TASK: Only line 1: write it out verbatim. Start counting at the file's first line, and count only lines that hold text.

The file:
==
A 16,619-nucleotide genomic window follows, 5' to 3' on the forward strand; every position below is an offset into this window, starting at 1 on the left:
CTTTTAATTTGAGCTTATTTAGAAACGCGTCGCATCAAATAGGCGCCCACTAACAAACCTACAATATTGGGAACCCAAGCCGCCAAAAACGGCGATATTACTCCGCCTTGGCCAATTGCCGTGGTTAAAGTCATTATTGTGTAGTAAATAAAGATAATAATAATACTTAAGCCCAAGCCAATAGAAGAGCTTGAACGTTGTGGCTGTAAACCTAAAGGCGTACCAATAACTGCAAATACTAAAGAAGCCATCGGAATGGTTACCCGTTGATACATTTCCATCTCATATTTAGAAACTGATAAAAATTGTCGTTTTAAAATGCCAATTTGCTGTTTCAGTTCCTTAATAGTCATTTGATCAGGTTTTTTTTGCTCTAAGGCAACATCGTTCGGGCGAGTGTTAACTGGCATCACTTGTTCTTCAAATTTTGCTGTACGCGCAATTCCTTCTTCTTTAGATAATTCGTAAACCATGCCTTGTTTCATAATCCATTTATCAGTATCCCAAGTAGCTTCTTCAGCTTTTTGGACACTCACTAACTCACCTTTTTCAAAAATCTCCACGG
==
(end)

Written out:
A 16,619-nucleotide genomic window follows, 5' to 3' on the forward strand; every position below is an offset into this window, starting at 1 on the left: